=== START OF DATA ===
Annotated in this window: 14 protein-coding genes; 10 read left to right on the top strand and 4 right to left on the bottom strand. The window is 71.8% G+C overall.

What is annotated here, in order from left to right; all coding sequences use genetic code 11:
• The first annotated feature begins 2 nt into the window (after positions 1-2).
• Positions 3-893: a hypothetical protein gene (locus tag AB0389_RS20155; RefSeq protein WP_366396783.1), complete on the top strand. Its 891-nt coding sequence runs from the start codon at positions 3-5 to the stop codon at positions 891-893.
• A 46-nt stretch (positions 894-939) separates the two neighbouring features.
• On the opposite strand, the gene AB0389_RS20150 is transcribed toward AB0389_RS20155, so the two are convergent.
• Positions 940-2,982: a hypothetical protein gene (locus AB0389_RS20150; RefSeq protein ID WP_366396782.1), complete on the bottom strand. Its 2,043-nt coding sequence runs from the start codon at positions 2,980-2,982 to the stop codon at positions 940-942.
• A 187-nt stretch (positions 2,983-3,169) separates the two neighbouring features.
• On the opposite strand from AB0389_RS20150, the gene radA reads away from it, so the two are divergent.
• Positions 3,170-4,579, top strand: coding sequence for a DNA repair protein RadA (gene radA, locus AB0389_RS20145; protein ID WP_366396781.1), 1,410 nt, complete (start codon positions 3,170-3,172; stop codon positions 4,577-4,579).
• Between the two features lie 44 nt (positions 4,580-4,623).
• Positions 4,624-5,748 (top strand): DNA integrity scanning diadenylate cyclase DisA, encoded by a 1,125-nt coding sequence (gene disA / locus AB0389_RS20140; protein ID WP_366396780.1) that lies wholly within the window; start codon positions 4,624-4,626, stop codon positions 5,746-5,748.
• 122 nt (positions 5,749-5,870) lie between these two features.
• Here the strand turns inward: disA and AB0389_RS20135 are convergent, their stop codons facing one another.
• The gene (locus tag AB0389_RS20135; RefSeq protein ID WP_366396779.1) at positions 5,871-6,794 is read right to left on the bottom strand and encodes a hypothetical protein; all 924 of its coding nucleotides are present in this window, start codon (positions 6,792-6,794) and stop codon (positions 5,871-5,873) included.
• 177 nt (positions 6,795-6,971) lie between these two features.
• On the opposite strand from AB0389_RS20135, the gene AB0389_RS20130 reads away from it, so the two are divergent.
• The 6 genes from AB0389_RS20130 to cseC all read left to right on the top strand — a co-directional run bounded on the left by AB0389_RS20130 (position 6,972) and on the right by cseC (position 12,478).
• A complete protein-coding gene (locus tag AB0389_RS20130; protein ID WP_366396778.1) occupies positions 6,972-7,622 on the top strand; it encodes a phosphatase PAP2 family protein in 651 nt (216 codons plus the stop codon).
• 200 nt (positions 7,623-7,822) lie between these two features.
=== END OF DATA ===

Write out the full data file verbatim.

Annotated in this window: 14 protein-coding genes; 10 read left to right on the top strand and 4 right to left on the bottom strand. The window is 71.8% G+C overall.

What is annotated here, in order from left to right; all coding sequences use genetic code 11:
• The first annotated feature begins 2 nt into the window (after positions 1-2).
• Positions 3-893: a hypothetical protein gene (locus tag AB0389_RS20155; RefSeq protein WP_366396783.1), complete on the top strand. Its 891-nt coding sequence runs from the start codon at positions 3-5 to the stop codon at positions 891-893.
• A 46-nt stretch (positions 894-939) separates the two neighbouring features.
• On the opposite strand, the gene AB0389_RS20150 is transcribed toward AB0389_RS20155, so the two are convergent.
• Positions 940-2,982: a hypothetical protein gene (locus AB0389_RS20150; RefSeq protein ID WP_366396782.1), complete on the bottom strand. Its 2,043-nt coding sequence runs from the start codon at positions 2,980-2,982 to the stop codon at positions 940-942.
• A 187-nt stretch (positions 2,983-3,169) separates the two neighbouring features.
• On the opposite strand from AB0389_RS20150, the gene radA reads away from it, so the two are divergent.
• Positions 3,170-4,579, top strand: coding sequence for a DNA repair protein RadA (gene radA, locus AB0389_RS20145; protein ID WP_366396781.1), 1,410 nt, complete (start codon positions 3,170-3,172; stop codon positions 4,577-4,579).
• Between the two features lie 44 nt (positions 4,580-4,623).
• Positions 4,624-5,748 (top strand): DNA integrity scanning diadenylate cyclase DisA, encoded by a 1,125-nt coding sequence (gene disA / locus AB0389_RS20140; protein ID WP_366396780.1) that lies wholly within the window; start codon positions 4,624-4,626, stop codon positions 5,746-5,748.
• 122 nt (positions 5,749-5,870) lie between these two features.
• Here the strand turns inward: disA and AB0389_RS20135 are convergent, their stop codons facing one another.
• The gene (locus tag AB0389_RS20135; RefSeq protein ID WP_366396779.1) at positions 5,871-6,794 is read right to left on the bottom strand and encodes a hypothetical protein; all 924 of its coding nucleotides are present in this window, start codon (positions 6,792-6,794) and stop codon (positions 5,871-5,873) included.
• 177 nt (positions 6,795-6,971) lie between these two features.
• On the opposite strand from AB0389_RS20135, the gene AB0389_RS20130 reads away from it, so the two are divergent.
• The 6 genes from AB0389_RS20130 to cseC all read left to right on the top strand — a co-directional run bounded on the left by AB0389_RS20130 (position 6,972) and on the right by cseC (position 12,478).
• A complete protein-coding gene (locus tag AB0389_RS20130; protein ID WP_366396778.1) occupies positions 6,972-7,622 on the top strand; it encodes a phosphatase PAP2 family protein in 651 nt (216 codons plus the stop codon).
• 200 nt (positions 7,623-7,822) lie between these two features.